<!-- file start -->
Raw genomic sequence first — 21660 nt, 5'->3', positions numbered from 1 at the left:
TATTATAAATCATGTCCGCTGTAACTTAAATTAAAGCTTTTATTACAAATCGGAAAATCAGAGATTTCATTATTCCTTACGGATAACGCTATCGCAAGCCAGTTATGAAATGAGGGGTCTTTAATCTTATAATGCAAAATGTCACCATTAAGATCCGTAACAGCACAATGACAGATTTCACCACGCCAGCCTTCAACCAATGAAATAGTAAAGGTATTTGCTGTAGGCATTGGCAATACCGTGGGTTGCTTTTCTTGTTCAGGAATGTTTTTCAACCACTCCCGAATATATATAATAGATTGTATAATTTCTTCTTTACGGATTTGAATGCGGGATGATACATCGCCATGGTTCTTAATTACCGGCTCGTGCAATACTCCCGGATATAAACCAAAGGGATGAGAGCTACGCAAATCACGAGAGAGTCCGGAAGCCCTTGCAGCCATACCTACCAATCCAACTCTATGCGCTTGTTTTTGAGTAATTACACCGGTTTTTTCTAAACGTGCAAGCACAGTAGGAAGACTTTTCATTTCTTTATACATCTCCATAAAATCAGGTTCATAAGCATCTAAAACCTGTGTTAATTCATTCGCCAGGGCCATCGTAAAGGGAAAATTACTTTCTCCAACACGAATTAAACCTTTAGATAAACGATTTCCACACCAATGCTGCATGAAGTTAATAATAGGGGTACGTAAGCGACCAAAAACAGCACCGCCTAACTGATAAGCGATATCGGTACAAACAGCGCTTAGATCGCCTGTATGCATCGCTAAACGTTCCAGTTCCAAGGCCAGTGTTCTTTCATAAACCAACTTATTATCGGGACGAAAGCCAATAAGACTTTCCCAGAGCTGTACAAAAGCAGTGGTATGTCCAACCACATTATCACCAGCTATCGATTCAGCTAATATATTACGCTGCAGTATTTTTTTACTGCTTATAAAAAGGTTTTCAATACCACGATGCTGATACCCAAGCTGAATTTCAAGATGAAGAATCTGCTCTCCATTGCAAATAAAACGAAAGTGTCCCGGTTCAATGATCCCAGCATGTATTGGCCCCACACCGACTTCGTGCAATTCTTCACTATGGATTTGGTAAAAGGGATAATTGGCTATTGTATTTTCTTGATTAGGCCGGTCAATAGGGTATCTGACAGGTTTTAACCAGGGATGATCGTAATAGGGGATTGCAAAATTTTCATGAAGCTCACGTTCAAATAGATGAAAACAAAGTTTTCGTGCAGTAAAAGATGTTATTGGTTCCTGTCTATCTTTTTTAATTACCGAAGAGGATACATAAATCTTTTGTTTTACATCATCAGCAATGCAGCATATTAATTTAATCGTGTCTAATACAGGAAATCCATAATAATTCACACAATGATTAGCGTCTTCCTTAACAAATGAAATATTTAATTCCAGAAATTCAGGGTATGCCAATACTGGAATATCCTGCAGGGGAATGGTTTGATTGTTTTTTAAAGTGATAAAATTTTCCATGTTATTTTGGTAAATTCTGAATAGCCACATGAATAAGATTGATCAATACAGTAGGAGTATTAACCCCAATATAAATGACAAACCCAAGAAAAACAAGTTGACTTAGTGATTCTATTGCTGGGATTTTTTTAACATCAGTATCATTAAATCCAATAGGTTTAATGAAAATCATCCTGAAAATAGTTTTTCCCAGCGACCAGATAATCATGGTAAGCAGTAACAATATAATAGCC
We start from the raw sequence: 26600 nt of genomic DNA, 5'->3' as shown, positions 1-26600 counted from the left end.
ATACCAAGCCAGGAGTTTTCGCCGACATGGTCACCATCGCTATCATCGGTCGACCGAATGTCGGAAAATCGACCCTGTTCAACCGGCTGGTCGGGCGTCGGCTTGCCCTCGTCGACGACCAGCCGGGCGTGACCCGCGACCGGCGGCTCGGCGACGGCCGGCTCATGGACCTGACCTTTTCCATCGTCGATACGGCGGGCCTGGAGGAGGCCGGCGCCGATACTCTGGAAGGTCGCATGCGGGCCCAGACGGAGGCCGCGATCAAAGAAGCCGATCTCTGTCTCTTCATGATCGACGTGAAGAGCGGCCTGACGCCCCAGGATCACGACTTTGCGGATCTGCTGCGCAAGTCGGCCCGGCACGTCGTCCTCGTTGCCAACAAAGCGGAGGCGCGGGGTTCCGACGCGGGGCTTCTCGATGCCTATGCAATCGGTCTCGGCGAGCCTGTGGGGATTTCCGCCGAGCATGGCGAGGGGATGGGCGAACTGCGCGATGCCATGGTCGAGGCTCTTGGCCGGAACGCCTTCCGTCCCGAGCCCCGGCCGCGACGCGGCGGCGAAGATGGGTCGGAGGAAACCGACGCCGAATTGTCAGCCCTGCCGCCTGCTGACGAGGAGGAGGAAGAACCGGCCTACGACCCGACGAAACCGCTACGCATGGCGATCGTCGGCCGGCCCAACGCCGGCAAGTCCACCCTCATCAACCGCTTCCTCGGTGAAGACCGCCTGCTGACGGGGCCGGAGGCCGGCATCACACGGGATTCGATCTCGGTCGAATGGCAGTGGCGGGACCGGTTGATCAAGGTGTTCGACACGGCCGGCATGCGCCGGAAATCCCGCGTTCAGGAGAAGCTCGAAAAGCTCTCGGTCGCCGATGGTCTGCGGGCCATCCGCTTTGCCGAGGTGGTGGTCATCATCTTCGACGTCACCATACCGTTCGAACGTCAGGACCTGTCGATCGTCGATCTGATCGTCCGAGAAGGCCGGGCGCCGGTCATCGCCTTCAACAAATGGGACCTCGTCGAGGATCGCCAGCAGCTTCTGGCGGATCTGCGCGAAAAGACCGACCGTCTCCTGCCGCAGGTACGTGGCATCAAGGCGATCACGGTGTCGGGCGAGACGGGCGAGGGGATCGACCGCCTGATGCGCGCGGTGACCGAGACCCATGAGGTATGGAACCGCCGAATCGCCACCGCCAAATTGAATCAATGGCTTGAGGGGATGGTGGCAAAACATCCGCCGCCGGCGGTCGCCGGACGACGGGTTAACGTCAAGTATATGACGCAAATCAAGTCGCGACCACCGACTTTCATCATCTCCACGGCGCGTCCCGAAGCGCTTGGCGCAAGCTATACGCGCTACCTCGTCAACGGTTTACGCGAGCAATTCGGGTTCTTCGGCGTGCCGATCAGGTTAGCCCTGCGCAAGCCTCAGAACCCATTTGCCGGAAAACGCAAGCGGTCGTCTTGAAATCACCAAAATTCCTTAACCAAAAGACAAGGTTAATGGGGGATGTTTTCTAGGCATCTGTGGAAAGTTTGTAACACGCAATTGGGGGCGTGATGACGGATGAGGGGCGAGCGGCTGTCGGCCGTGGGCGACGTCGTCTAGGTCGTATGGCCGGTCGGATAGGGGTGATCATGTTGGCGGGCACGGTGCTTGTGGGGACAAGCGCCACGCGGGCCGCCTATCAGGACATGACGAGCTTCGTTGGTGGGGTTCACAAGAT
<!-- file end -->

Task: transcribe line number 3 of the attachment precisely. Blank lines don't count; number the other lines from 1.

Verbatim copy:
We start from the raw sequence: 26600 nt of genomic DNA, 5'->3' as shown, positions 1-26600 counted from the left end.